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Robert Bruce Karim King 1923-2012

Robert Bruce Karim King 1937 – 2012Geomorphologist who applied Land Systems to planning in South Africa, but was forced to leave after an illegal marriage and political activism

Bruce King died suddenly at his home in Esher in April. At his Muslim funeral the Imam accorded him the accolade of ‘Sheikh’, with its connotations of wisdom and learning.

Although born and schooled in England, Bruce opted to do his geology degree at Durban. Natal geology at that time was much influenced by geomorphologists, who were developing ideas on retreating pediments and stepped pediplains as the dominant processes shaping the South African landscape. This gave Bruce his lifelong interest and career in geomorphology. After graduation he worked in in Cape Town, with a group that was developing African applications of Land Systems. These are recurrent landscape patterns in which soils and natural vegetation vary systematically from crest to drainage line provided that the lithology and climate remain fairly uniform. Once characterised, Land Systems facilitate rapid identification and location of particular resources, and are also an excellent way of encapsulating complex distributions of land resources in large areas.

Although he found the work interesting, Bruce was uncomfortable with politics and life in South Africa. After a (then illegal) marriage, conversion to Islam, and support for the ANC, he had to leave. He took a geomorphological doctorate at Edinburgh, and then joined the Land Resources Division of ODA, which was the technical branch for agricultural development in British overseas aid. His first major assignment was to co-found the Bureau for Land Use Planning in Tanzania, which applied Land Systems to map land resources. The Bureau made great use of aerial photographs and, later, satellite imagery, and this furthered Bruce’s interest and expertise in remote sensing.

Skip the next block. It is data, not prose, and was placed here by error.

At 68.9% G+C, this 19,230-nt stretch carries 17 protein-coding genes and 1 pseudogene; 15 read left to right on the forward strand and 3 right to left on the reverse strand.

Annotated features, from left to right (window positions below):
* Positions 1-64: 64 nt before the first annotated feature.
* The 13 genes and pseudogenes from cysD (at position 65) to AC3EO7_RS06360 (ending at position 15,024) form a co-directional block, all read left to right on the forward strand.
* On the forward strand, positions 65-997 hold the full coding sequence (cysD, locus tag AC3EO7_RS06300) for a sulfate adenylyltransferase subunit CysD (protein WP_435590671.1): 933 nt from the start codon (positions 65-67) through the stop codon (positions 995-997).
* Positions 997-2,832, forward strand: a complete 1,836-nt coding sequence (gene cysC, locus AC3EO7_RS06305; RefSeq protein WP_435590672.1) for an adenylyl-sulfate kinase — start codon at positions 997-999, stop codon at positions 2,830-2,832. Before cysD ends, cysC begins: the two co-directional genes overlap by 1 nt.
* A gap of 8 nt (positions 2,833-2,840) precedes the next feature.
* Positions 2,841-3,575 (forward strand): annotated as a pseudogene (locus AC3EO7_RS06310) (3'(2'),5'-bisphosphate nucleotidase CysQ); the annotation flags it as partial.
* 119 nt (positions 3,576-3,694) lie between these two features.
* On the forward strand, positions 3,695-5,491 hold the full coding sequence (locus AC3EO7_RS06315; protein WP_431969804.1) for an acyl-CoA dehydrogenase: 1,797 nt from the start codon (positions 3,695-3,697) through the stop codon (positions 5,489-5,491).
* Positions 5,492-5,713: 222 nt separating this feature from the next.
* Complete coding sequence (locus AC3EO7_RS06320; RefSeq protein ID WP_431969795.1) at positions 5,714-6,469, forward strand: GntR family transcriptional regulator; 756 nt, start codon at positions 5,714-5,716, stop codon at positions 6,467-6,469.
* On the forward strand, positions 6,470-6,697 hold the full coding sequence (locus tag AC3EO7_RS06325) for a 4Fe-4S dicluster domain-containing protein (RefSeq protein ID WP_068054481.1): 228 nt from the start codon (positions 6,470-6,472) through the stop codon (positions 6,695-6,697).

After Tanzania, Bruce participated in major Land System environmental surveys for agricultural and forestry developments in northern Nigeria, the whole of Indonesia and the whole of Belize, initially as the geomorphologist and remote sensing specialist, but later as leader of multidisciplinary teams. By the end of his time in LRD, Bruce had moved away from merely assessing and mapping land resources, and, particularly in Belize, became actively involved in the complexities of multi-disciplinary and multi-sectoral planning.

In retirement, the political changes in South Africa meant that Bruce could return to his interest in the South African landscape, and he embarked on a systematic geomorphological survey of the country. He was also working on a tropical geomorphology and remote sensing book.

The whole of Bruce’s life was influenced by his egalitarian ideals. After returning to England he became an active member of the Labour Party, and he was a staunch trades unionist within LRD. In retirement he gave much time and effort to the Fair Trade Movement. He was an engaging colleague and team leader - rigorous and meticulous but modest, gentle, humorous and helpful. He developed warm and mutually respectful ties with host country counterparts. He took a refreshingly lateral look at issues, as shown by his solution to the problem of remaining physically active in retirement - by becoming the oldest and best-qualified paper-boy in the Surrey stockbroker-belt.

Ian Baillie